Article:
The Pixar Touch - The Making of a Company by David A. Prince
Disney Book Reviewby Cheryl Pendry, PassPorter Featured Columnist
Last modified 05-22-2014
I have greatly enjoyed all the Pixar films to date, and have always wondered about the company's origins.
So when I saw The Pixar Touch available in book stores, I decided it was the perfect time to find out everything I'd ever wanted to know about Pixar!
The Pixar Touch by David A. Prince
The Making of a Company with an updated epilogue.
The Pixar Touch, by David A. Prince, is described as a "lively chronicle of Pixar Animation Studios' history," and that's certainly not wrong, as the story itself is a pretty lively one. However, it doesn't start off that way, and I think it's important to say that at the outset. The first, very short chapter, sets the scene of a hugely successful company, and takes you back to 2006, when Pixar were bought out by Disney. Then for chapter two, you return to the very beginning to explore the long road that got them to where they are today.
This is the point where you do need to stick with it, because trust me, it is a thoroughly rewarding read, but there is a lot about computer graphics and computer science in general, as you go through the early days. Alongside all the innovative technology being used, there are some fascinating stories of the individuals involved, and you can tell this is a thoroughly researched book. As you go through, you'll regularly see references that take you to the back of the book, where there's a notes section, providing even more detail.
At points, there are photos of the people being referred to, and I found that really useful, to be able to put faces to the names I was reading about. A lot of the time these were either groups of students or workers, taken no doubt by a close friend or a member of the team. I felt really privileged to see these images, as they looked just like a photo taken from a family album. Perhaps my favourite of all of them is the shot of the Pixar staff lazing around in their screening room, just before the release of Toy Story. It really does look like a little family, with everyone obviously comfortable in the company of those they’re with.
The chapters on Lucasfilm and Steve Jobs show just how much potential some of the world’s most influential people saw in Pixar, and although these chapters were some of the more heavily weighted technology chapters, I was still compelled to keep reading, as I wanted to see how the story developed.
For me though, the book came truly alive when we come to the introduction of Pixar to Disney. After all, this is what every Disney fan wants to read about! From this point forward, you’re taken through the creation of the various films, and there are some lovely anecdotes to enjoy here. You can play "spot the difference" when you read the original story line of Toy Story, read about the legal battle over the creation of Monsters Inc., learn how the animators managed to make the stars of Finding Nemo so lifelike (or maybe fish like?), and how one scene that never made the cut in The Incredibles had to be ditched, as it would have taken too many months to create. The lengths these guys go to, ensuring that their films are as realistic as they can be, is truly amazing, and it left me with an even bigger admiration than I had for them when I started reading the book.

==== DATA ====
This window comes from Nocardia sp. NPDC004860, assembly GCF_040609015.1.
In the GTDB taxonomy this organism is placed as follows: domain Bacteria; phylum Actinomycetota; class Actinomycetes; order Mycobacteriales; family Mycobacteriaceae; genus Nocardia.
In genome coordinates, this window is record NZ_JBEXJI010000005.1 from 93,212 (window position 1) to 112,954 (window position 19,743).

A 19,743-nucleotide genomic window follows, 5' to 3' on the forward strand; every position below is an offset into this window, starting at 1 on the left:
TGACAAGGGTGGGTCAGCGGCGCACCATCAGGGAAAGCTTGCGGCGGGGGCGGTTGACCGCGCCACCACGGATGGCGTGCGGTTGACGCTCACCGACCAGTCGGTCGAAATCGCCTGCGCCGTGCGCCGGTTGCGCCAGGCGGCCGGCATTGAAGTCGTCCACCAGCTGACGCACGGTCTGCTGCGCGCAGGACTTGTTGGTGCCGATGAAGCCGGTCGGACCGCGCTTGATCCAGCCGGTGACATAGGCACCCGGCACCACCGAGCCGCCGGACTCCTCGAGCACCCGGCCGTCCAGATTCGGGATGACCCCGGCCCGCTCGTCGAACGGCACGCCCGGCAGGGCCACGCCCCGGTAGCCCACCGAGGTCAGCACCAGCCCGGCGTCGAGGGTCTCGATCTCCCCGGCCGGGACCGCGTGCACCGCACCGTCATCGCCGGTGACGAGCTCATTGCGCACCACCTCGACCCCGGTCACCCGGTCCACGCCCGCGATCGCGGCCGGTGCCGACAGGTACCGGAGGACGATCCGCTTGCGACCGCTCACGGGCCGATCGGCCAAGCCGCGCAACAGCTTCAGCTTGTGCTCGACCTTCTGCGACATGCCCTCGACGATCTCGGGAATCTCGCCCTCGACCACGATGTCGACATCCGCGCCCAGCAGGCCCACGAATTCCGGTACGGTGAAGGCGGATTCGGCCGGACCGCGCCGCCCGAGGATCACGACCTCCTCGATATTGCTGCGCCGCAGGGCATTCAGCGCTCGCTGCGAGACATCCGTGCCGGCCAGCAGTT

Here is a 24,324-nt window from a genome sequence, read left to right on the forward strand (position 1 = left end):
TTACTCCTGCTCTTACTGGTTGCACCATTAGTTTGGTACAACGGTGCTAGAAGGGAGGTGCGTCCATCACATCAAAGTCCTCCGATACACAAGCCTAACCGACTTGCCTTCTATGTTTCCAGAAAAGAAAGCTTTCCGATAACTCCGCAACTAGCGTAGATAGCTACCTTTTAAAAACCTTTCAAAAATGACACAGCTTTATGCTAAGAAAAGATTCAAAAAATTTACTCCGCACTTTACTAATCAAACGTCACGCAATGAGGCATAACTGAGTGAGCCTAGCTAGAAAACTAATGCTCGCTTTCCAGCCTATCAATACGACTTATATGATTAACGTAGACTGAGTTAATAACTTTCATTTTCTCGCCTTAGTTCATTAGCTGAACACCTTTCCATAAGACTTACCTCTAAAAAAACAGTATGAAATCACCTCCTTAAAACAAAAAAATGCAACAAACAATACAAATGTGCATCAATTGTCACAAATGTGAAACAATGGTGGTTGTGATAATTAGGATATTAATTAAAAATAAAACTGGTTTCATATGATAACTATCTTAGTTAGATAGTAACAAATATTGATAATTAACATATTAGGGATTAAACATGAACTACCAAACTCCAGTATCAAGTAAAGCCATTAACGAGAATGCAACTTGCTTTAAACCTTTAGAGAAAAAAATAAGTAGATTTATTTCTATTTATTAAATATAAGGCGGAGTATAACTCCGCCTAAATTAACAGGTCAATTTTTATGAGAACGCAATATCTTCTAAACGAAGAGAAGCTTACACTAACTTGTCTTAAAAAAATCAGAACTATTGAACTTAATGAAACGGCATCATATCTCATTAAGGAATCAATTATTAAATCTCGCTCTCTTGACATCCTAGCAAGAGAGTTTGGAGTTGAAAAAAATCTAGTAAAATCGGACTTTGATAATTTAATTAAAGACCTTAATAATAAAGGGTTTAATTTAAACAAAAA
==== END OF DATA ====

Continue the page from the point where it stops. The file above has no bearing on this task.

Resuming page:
As you progress through the various iterations of how Pixar came into existence, one thing that keeps coming through is how human relationships change. It’s almost a constant of the story that people leave, and sometimes return. Sometimes you see it coming, but at other points, you don’t. Part of the issue is that, for a long time, it wasn’t a career that was earning huge amounts of money, and if you had a family to support, you couldn’t necessarily stick around forever.
That’s something else that really came through to me throughout the book – how much commitment those who stuck with Pixar had to have. It’s easy to think, when you see a successful company, that it’s always been that way, but it certainly wasn’t in this case. It was a really tough struggle, and the fact that those who stuck with it the whole way through are now reaping the benefits felt right to me, now that I fully appreciated what they had been through over the years.
The new Pixar sign outside of Toystory Mania.
The book concludes with a list of Pixar’s Academy Awards and nominations, and it does take some time to read through those, which tells you something about the quality of work they produce. Compare that to their filmography on the next page, and you’ll be even more impressed.
All in all, I'd thoroughly recommend The Pixar Touch to anyone who wants to learn more about the Pixar story. Just be prepared for some harder reading during the first half of the book, but you will be rewarded if you stick with it.
Updated 05-22-2014 - Article #1080
by PassPorter Travel Press, an imprint of MediaMarx, Inc.
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